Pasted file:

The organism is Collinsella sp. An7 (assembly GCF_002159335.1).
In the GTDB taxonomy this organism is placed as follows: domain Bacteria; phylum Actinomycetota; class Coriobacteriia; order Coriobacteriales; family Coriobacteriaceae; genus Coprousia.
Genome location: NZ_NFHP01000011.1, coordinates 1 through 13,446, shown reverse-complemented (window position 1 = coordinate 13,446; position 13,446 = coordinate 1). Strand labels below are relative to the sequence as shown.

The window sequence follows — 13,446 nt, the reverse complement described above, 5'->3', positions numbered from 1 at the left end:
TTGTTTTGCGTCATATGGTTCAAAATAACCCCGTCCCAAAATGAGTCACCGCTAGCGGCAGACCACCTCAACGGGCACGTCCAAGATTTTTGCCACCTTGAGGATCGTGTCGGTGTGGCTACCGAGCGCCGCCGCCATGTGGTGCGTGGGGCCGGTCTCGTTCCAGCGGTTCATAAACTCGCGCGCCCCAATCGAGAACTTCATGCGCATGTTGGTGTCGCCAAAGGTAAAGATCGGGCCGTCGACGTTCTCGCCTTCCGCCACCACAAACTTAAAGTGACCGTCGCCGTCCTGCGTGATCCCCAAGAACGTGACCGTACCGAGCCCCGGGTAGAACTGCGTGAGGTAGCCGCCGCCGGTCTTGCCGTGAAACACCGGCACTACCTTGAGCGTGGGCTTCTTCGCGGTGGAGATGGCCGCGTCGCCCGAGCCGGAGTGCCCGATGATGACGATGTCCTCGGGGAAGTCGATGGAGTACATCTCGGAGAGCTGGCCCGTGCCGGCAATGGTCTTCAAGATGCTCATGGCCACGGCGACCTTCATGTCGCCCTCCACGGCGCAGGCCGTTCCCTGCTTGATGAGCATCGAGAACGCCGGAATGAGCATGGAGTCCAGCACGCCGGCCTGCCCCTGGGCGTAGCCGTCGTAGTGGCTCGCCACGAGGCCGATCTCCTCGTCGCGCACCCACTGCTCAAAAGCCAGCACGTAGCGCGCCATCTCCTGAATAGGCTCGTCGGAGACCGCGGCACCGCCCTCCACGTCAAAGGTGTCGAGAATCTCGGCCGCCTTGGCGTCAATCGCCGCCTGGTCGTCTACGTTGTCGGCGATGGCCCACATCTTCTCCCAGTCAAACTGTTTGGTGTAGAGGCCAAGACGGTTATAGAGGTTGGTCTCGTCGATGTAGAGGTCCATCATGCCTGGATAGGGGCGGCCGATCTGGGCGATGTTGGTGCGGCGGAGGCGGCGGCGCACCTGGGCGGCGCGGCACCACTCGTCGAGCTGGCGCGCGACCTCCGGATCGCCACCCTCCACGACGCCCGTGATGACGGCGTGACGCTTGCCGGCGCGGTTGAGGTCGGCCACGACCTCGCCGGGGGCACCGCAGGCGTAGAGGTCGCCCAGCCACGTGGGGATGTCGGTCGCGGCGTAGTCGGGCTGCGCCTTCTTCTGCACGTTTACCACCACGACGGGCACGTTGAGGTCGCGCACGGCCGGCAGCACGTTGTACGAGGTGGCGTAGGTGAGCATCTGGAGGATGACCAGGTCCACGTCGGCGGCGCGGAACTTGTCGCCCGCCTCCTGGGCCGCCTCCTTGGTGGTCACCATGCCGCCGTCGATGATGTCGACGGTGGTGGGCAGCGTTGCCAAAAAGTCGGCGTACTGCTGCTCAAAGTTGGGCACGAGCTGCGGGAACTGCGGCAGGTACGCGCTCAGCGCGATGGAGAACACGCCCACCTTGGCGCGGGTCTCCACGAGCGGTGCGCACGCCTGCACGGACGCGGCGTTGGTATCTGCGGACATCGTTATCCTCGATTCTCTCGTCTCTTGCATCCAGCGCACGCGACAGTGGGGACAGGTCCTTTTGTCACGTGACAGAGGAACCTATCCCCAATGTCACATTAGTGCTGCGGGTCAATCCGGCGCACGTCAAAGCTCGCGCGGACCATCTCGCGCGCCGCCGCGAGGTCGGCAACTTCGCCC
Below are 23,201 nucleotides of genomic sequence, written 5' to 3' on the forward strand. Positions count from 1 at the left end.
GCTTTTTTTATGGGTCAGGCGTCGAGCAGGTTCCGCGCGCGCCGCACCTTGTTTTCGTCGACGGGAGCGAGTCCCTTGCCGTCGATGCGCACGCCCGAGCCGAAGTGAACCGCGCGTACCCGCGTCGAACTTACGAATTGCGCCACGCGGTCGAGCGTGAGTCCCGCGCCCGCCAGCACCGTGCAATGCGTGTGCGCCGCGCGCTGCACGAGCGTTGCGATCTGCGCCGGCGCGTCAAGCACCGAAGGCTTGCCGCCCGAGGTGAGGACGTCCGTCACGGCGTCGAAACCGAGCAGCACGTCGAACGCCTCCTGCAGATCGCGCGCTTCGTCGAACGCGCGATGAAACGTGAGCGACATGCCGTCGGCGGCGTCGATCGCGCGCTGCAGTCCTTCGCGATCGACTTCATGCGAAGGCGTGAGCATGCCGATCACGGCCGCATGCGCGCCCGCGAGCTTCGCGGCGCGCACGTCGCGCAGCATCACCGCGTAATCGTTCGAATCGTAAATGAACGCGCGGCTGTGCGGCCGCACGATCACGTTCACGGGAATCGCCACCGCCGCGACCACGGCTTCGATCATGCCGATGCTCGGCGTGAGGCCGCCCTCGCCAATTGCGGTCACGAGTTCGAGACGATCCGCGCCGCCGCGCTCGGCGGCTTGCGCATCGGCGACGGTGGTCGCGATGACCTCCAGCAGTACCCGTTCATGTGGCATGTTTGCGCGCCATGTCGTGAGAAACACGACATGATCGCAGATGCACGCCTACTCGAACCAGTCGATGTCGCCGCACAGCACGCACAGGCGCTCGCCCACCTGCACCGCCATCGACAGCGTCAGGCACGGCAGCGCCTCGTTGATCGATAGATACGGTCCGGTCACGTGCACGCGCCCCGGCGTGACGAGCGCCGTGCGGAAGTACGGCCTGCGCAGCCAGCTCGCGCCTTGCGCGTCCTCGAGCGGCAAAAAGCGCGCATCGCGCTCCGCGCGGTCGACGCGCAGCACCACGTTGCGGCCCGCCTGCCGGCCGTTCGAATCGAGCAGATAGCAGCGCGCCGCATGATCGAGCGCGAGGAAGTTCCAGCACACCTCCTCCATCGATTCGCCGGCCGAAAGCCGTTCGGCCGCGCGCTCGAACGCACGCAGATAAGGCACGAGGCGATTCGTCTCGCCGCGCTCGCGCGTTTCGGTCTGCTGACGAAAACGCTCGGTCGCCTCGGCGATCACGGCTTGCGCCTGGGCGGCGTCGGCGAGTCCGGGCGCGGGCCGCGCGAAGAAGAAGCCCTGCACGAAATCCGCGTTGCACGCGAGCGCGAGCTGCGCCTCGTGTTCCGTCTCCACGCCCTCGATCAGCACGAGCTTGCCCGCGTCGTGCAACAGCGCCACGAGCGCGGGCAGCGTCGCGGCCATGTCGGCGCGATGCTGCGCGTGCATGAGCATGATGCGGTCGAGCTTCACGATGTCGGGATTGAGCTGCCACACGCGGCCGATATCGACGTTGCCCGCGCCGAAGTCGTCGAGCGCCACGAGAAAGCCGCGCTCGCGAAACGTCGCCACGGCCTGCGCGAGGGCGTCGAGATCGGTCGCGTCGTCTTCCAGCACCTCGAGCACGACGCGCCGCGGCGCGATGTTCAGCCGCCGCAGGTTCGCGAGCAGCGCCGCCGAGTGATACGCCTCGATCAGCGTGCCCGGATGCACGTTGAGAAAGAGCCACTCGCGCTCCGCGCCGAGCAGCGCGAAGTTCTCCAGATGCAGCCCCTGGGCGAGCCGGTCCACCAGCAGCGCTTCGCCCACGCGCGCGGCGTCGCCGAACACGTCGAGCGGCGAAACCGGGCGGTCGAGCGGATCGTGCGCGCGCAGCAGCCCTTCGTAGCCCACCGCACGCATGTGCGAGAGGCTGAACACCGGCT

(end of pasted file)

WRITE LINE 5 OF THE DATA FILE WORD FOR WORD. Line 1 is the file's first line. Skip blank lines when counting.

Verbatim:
TTGTTTTGCGTCATATGGTTCAAAATAACCCCGTCCCAAAATGAGTCACCGCTAGCGGCAGACCACCTCAACGGGCACGTCCAAGATTTTTGCCACCTTGAGGATCGTGTCGGTGTGGCTACCGAGCGCCGCCGCCATGTGGTGCGTGGGGCCGGTCTCGTTCCAGCGGTTCATAAACTCGCGCGCCCCAATCGAGAACTTCATGCGCATGTTGGTGTCGCCAAAGGTAAAGATCGGGCCGTCGACGTTCTCGCCTTCCGCCACCACAAACTTAAAGTGACCGTCGCCGTCCTGCGTGATCCCCAAGAACGTGACCGTACCGAGCCCCGGGTAGAACTGCGTGAGGTAGCCGCCGCCGGTCTTGCCGTGAAACACCGGCACTACCTTGAGCGTGGGCTTCTTCGCGGTGGAGATGGCCGCGTCGCCCGAGCCGGAGTGCCCGATGATGACGATGTCCTCGGGGAAGTCGATGGAGTACATCTCGGAGAGCTGGCCCGTGCCGGCAATGGTCTTCAAGATGCTCATGGCCACGGCGACCTTCATGTCGCCCTCCACGGCGCAGGCCGTTCCCTGCTTGATGAGCATCGAGAACGCCGGAATGAGCATGGAGTCCAGCACGCCGGCCTGCCCCTGGGCGTAGCCGTCGTAGTGGCTCGCCACGAGGCCGATCTCCTCGTCGCGCACCCACTGCTCAAAAGCCAGCACGTAGCGCGCCATCTCCTGAATAGGCTCGTCGGAGACCGCGGCACCGCCCTCCACGTCAAAGGTGTCGAGAATCTCGGCCGCCTTGGCGTCAATCGCCGCCTGGTCGTCTACGTTGTCGGCGATGGCCCACATCTTCTCCCAGTCAAACTGTTTGGTGTAGAGGCCAAGACGGTTATAGAGGTTGGTCTCGTCGATGTAGAGGTCCATCATGCCTGGATAGGGGCGGCCGATCTGGGCGATGTTGGTGCGGCGGAGGCGGCGGCGCACCTGGGCGGCGCGGCACCACTCGTCGAGCTGGCGCGCGACCTCCGGATCGCCACCCTCCACGACGCCCGTGATGACGGCGTGACGCTTGCCGGCGCGGTTGAGGTCGGCCACGACCTCGCCGGGGGCACCGCAGGCGTAGAGGTCGCCCAGCCACGTGGGGATGTCGGTCGCGGCGTAGTCGGGCTGCGCCTTCTTCTGCACGTTTACCACCACGACGGGCACGTTGAGGTCGCGCACGGCCGGCAGCACGTTGTACGAGGTGGCGTAGGTGAGCATCTGGAGGATGACCAGGTCCACGTCGGCGGCGCGGAACTTGTCGCCCGCCTCCTGGGCCGCCTCCTTGGTGGTCACCATGCCGCCGTCGATGATGTCGACGGTGGTGGGCAGCGTTGCCAAAAAGTCGGCGTACTGCTGCTCAAAGTTGGGCACGAGCTGCGGGAACTGCGGCAGGTACGCGCTCAGCGCGATGGAGAACACGCCCACCTTGGCGCGGGTCTCCACGAGCGGTGCGCACGCCTGCACGGACGCGGCGTTGGTATCTGCGGACATCGTTATCCTCGATTCTCTCGTCTCTTGCATCCAGCGCACGCGACAGTGGGGACAGGTCCTTTTGTCACGTGACAGAGGAACCTATCCCCAATGTCACATTAGTGCTGCGGGTCAATCCGGCGCACGTCAAAGCTCGCGCGGACCATCTCGCGCGCCGCCGCGAGGTCGGCAACTTCGCCC